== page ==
{{#setval| a | This is a string " }}    => a == "This is a string "
{{#setval| a | " This is a string " }}  => a == " This is a string "

The string functions are analogs of the php functions which share their names.

#substr[edit | edit source]

Syntax:

{{#substr | string | start }}
{{#substr | string | start | end }}

If no end is specified, will return to the end of the string. Negative values may be used.

#strpos[edit | edit source]

Syntax

{{#strpos | haystack | needle }}

Returns the position of the first occurence of needle in haystack. If needle doesn't occur in haystack, nothing will be returned (not even a space).

#str_replace[edit | edit source]

Syntax:

{{#str_replace | search | replace | subject }}

Replaces search with replace in string subject and returns the value

#strlen[edit | edit source]

Syntax:

{{#strlen | string }}

Returns the length of the string

#preg_replace[edit | edit source]

Syntax:

{{#preg_replace | reg_expression | replace | subject }}

Perform a regular expression search and replace. See [PHP's preg_replace] for more info

Other functions[edit | edit source]

#nocache[edit | edit source]

Syntax:

{{#nocache}}

Stops the generated output from being cached. This is useful for pages which must alway be generated when they are viewed, such as those that include time or date information or other dynamic content.

#define[edit | edit source]

Syntax:

{{#define | text | macro }}

Similar to the #DEFINE function in C, #define replaces all instances of text with macro. Unlike C macros, they can be defined anywhere and affect both output and program code. text and macro are not evaluated before being applied.

#default[edit | edit source]

Syntax:

{{#default | varname | value}}

Assigns template parameters (eg {{{1}}} a default value. This value will only be assigned if the parameter is not set when the template is called.

#urlvar[edit | edit source]

Syntax:

{{#urlvar | varname }}

Returns the value of the variable defined in the url. For example, if a page was called like thisTemplate:nonexistent?var1=value1, value1 would be returned by:

{{#urlvar | var1 }}

#null[edit | edit source]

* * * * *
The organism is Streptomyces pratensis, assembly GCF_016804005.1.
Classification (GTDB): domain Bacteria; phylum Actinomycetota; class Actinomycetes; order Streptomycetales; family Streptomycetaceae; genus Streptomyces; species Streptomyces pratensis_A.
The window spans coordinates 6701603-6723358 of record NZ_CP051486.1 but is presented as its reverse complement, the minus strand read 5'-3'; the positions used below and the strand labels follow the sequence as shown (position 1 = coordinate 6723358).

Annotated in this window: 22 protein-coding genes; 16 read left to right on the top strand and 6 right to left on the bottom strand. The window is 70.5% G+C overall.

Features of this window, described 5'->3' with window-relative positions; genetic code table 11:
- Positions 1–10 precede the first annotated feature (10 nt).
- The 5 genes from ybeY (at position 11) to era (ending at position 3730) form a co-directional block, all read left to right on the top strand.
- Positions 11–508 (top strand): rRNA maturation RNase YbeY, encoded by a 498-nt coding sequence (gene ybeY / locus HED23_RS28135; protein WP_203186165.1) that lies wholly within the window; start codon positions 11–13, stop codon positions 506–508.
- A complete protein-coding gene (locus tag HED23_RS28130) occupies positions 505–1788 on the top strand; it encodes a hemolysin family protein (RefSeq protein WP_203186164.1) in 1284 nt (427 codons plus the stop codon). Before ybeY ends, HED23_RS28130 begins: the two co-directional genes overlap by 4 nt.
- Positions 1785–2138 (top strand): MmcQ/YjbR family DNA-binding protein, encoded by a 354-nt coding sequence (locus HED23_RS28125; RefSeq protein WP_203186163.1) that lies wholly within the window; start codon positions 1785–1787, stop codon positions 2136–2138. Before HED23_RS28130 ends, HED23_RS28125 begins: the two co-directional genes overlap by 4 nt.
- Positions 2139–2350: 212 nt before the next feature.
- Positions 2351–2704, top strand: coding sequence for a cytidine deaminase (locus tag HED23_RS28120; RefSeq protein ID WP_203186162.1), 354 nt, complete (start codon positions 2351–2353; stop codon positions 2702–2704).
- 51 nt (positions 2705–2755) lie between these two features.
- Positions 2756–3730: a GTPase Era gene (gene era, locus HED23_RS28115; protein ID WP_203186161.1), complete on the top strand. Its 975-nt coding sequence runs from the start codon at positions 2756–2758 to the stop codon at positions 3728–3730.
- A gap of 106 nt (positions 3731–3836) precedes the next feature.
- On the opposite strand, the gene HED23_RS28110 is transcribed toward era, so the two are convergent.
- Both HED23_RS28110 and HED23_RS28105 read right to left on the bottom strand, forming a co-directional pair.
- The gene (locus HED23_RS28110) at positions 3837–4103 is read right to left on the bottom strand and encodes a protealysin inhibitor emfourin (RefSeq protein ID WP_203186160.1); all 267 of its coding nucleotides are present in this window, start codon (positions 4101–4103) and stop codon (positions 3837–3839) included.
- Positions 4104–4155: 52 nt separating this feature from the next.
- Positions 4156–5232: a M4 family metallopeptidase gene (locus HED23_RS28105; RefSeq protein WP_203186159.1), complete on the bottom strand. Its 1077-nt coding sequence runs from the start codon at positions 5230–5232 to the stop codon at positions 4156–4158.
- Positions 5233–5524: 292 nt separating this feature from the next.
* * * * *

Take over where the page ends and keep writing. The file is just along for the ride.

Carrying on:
Syntax:

{{#null | statement }}

Executes the statement and returns NULL. Useful for executing commands without returning a value, or for text comments. If you wish stop a block of code from executing, use {{#if|0|block of code}} instead.

#noeval[edit | edit source]

Syntax:

{{#noeval | text }}

Returns text, with the characters { | } converted to html entities (&123; &124; and &125; respectively) which allows Winter code to be displayed without being evaluated. #noeval will stop at the first unmatched }} so if you wish to display invalid code you may need to use escape characters or html entities.

(#noeval was added in version 1.4.0, but is depreciated in 1.4.1 in favor of the <nowinter> tag)

Escape Characters[edit | edit source]

The following escape characters may be used in any expression. They are evaluated after the expression is read but before it is parsed.

Version 1.4.0 and higher

Escape Char  Equivalent
-----------  ----------
^!           |
^(           {
^)           }
^[           {{
^]           }}
^_           ^

Version 1.3 and lower

^^!          |
^^(          {
^^)          }
^^_          ^^


If used inside nested functions, you must escape the character for the level at which you want it to evaluate. For example:

{{#if | 1 | ^_! {{#if | 1 | ^__! {{#if | 1 | ^___! }} }} }}

returns

| | |

<nowinter>[edit | edit source]

Syntax:

<nowinter>
{{#if|1|Hello World}}
</nowinter>

Text placed between <nowinter> and </nowinter> will not be evaluated by Winter. The above code would display

{{#if|1|Hello World}}

(<nowinter> added in version 1.4.1)